We even had a specialist come in to design options for us to suit our needs, but all that was suggested were chairs. Because we don’t have a sexton, it is either the other pastor or myself having to move the pews. The thought of moving chairs was exhausting. After months of research, I came across stackable pews designed and made by Luke Hughes & Co.
This was an answer to my prayer. The problem was that the company was in London. I could not find another company in the U.S. that made stackable pews. We decided to seek furniture vendors in the U.S. that could mimic a similar design. After acquiring a few samples, we invited the congregation to test them out and give feedback.
In order to decrease the amount of unhelpful critique, the comment cards narrowed feedback to just the structure and comfort of the pews. There was also room for additional comments for those who wanted to express more than what the comment card allowed. This was necessary because a direct comparison of the old pews to the new pews would not be fair. If the old pews are like a barcalounger, these new pews were more like park benches. What we needed to assess was not necessarily a comparison of the two, but the quality and function of new pew itself.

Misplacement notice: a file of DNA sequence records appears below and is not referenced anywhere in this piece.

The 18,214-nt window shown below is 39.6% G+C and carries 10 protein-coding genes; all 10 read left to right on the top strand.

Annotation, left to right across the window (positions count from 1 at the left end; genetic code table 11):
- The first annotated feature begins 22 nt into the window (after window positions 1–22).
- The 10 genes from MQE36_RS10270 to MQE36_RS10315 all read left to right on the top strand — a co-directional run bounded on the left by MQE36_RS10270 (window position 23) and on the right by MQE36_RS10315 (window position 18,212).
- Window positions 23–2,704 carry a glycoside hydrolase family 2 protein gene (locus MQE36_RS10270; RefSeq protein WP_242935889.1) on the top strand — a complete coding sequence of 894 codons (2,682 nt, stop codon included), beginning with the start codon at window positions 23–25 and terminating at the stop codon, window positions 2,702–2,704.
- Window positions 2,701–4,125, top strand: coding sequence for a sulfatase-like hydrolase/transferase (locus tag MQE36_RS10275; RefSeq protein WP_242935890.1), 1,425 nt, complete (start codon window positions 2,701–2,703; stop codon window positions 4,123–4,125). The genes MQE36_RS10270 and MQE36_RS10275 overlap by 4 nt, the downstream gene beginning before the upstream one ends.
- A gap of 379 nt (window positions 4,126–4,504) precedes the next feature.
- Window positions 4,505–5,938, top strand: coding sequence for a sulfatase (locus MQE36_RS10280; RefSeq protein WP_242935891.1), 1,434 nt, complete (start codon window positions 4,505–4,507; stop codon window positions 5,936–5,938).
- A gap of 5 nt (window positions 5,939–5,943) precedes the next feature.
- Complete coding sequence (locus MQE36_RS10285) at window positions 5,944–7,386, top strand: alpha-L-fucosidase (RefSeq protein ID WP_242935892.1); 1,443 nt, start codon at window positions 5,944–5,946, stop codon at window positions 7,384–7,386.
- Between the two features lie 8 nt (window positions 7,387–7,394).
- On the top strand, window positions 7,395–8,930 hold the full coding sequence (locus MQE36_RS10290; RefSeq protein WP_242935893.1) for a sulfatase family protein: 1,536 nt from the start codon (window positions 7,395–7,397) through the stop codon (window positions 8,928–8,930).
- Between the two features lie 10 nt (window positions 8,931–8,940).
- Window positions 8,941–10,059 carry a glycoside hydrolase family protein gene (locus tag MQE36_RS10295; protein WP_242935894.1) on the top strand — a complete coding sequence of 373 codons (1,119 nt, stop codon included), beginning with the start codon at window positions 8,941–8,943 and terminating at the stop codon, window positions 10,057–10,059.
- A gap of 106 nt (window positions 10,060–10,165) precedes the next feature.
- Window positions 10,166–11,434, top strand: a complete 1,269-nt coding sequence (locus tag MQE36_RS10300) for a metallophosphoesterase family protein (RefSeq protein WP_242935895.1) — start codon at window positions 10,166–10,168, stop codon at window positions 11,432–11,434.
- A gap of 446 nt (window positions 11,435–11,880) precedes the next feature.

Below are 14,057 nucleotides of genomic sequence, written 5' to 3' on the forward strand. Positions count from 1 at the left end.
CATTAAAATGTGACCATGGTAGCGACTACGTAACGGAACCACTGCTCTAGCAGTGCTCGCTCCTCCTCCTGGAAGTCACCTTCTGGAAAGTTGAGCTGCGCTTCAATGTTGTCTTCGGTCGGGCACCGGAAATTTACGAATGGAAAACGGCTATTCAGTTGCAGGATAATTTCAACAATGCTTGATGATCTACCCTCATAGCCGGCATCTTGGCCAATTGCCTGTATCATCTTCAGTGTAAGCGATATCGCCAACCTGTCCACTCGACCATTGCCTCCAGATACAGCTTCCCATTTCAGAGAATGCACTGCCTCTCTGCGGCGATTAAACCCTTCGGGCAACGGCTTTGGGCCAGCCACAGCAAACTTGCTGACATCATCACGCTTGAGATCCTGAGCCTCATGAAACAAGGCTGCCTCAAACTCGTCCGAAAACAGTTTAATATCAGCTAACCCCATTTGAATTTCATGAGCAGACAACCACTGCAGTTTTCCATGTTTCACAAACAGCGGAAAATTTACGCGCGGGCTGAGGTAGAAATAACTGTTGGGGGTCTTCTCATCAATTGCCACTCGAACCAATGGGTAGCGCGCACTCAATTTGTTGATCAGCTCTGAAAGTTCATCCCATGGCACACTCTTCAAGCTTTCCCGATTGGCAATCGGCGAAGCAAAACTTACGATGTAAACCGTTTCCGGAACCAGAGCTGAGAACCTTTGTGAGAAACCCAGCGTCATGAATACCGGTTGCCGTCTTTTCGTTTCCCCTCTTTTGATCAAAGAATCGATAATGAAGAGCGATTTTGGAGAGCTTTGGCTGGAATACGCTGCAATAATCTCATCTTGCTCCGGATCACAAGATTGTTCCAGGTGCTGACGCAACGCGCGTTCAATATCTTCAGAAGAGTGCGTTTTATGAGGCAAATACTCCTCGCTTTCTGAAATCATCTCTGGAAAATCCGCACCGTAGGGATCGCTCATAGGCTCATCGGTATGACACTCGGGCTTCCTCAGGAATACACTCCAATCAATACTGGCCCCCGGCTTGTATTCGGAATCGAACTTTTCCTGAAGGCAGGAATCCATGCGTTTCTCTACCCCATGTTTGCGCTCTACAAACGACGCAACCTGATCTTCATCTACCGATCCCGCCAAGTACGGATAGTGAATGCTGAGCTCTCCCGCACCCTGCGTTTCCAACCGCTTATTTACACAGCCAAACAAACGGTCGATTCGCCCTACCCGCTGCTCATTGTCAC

The additional comments ranged from constructive, such as . . .
The pew design is attractive, yet stylistically not in keeping with the design of the sanctuary. Also, the back of the pew is too low and is uncomfortable to sit in. It hits right in the middle of the back and doesn’t give much support.
to funny, such as . . .
Let’s get 500 plastic Adirondacks from Walmart.
to honest and scared, such as . . .
I’m terrified! I fear the new pews might very well prevent me from attending services. I think their selection would signal a lack of understanding and concern for those of us who are elderly and have physical problems and chronic pain. The old pew design appears to be contemporaneous and more in balance with the integrity and beauty of the church.
In the End